Bone Abstracts (2014) 3 PP391 | DOI: 10.1530/boneabs.3.PP391

Excess dietary calcium intake associated with higher Framingham risk score in 25-hydroxyvitamin D deficient male; analysis of the Korea National Health and Nutrition Examination Survey (KNHANES 2008-2011)

Sung-Jin Choi1, Nam-Seok Joo1, Se-Il Kim1, Go-Eun Song2 & Jin-Ho Kim1


1Ajou University School of Medicine, Suwon, Gyeonggi-do, Republic of Korea; 2CHA Anti-Aging Institute, Seoul, Republic of Korea.


Background and objectives: The association between excess calcium intake and cardiovascular mortality has been reported, but the association has not yet been explored according to serum vitamin D status. Thus, we investigated the relation of dietary calcium intake and Framingham risk score (FRS) according to serum 25-hydroxyvitamin D (25(OH)D) status.

Methods: A total of 7809 subjects (3452 males and 4357 female) aged over 40 years from the data of the Korea National Health and Nutrition Examination Survey (KNHANES, 2008-200-11) were selected for this cross-sectional study. Daily dietary calcium intake was categorized into <300, 300–600, 600–900, 900–1,200, and >1200 mg/day and serum 25(OH)D concentration classified into <50, 50–75, and>75 mmol/l. The FRS was compared by the daily dietary calcium intake categories according to 25(OH)D concentration after adjustment with relevant variables in both genders.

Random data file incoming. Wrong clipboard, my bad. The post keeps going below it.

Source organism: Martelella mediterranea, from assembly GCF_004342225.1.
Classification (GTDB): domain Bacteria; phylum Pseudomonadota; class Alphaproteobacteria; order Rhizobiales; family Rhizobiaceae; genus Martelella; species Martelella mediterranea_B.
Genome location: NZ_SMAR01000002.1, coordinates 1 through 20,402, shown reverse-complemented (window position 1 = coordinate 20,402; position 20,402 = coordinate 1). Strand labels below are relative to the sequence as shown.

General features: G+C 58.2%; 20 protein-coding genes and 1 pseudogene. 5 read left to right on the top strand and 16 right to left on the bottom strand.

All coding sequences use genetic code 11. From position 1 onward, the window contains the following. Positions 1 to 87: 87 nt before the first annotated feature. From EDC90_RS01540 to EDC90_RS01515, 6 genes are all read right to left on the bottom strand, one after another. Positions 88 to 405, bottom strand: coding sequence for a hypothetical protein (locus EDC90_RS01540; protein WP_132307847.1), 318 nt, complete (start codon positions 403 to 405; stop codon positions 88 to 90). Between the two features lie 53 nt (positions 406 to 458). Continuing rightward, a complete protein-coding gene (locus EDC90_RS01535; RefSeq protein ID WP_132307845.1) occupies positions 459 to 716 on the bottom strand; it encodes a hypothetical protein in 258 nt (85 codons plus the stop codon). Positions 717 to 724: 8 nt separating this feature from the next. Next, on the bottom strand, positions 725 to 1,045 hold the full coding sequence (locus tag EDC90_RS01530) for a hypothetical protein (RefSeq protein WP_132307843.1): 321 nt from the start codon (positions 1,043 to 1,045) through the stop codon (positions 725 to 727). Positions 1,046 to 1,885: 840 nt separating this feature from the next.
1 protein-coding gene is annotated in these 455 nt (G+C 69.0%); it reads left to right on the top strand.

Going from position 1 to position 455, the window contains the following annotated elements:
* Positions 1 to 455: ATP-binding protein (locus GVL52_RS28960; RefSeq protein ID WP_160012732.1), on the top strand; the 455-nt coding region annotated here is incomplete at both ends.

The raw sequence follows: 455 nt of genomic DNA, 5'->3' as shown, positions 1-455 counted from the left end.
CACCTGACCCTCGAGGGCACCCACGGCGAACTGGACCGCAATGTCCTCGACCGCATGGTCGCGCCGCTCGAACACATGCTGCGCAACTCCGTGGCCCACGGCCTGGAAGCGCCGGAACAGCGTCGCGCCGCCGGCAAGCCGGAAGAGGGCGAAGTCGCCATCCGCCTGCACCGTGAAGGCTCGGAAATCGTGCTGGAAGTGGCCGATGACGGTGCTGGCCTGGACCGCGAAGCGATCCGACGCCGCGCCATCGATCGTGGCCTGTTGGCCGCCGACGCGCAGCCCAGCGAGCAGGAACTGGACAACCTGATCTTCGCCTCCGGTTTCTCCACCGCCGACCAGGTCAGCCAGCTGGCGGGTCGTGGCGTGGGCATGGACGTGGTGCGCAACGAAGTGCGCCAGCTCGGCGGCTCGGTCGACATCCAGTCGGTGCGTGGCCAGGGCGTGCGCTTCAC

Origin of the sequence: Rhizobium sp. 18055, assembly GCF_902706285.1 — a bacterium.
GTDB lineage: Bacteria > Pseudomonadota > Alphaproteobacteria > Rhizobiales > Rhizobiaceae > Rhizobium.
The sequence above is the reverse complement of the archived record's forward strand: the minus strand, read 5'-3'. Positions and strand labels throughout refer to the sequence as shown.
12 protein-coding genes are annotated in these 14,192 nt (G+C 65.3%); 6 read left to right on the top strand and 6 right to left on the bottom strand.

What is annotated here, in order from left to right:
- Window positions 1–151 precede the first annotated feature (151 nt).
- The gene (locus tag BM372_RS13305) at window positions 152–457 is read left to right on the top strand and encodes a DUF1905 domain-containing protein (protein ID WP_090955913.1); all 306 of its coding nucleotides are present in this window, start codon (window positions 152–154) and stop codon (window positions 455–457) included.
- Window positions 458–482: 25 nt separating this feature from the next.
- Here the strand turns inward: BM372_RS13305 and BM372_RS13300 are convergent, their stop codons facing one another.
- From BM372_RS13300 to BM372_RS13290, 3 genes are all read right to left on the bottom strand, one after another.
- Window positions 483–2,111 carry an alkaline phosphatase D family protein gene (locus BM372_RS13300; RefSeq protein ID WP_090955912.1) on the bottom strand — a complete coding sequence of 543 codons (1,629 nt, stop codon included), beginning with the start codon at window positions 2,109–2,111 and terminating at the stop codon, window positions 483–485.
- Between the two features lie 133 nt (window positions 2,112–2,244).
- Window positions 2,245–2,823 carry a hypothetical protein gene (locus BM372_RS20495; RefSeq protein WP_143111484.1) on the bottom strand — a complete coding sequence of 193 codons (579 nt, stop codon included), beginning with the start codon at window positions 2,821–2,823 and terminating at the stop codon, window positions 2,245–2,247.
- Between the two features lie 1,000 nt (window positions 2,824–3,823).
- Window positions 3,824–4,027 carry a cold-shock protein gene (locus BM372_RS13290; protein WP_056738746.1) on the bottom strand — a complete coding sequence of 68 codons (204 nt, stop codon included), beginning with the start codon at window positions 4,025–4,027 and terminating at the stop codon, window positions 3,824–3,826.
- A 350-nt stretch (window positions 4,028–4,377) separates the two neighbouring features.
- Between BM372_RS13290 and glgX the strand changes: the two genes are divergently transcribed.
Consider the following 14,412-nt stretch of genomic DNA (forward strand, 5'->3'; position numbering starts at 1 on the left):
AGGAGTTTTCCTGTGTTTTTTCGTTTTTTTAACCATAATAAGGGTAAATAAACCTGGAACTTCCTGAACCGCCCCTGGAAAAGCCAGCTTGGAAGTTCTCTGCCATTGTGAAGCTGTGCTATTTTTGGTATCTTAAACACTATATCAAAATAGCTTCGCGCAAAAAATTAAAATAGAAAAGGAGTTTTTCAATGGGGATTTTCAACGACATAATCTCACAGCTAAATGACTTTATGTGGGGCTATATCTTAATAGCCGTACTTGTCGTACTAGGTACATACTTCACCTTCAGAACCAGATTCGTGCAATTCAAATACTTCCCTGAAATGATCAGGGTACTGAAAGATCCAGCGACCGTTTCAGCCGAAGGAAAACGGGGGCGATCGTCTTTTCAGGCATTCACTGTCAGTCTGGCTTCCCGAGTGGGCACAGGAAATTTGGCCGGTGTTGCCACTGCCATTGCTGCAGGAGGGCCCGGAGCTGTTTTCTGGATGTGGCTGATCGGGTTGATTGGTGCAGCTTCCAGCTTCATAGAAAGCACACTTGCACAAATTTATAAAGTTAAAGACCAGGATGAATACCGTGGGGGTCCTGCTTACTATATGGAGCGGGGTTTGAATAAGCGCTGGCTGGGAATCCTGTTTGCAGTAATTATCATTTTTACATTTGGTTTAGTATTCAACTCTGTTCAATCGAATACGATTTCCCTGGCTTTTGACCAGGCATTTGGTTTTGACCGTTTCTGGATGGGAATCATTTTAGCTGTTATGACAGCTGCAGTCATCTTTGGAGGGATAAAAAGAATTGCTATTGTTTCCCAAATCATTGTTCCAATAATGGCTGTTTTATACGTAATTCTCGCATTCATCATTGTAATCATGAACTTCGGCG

Result: Higher FRS was observed in both <300 and >1200 mg of dietary calcium intake groups of males and <300 mg of females without adjustment. The significantly higher FRS were remained in the <300 and >1200 mg of dietary calcium intake in both genders after relevant variables adjustments. FRS was significantly higher in the group of >1,200 mg of dietary calcium intake group and serum 25(OH)D <50 nmol/l, which is vitamin D deficient group, only in male, not in female.

Conclusion: Very low (<300 mg/day) and excess (>1200 mg/day) dietary calcium intake was related with higher FRS in both genders, in particular, higher FRS was observed in the excess (>1200 mg/day) dietary calcium intake under vitamin D deficient (<50 nmol/l) males.

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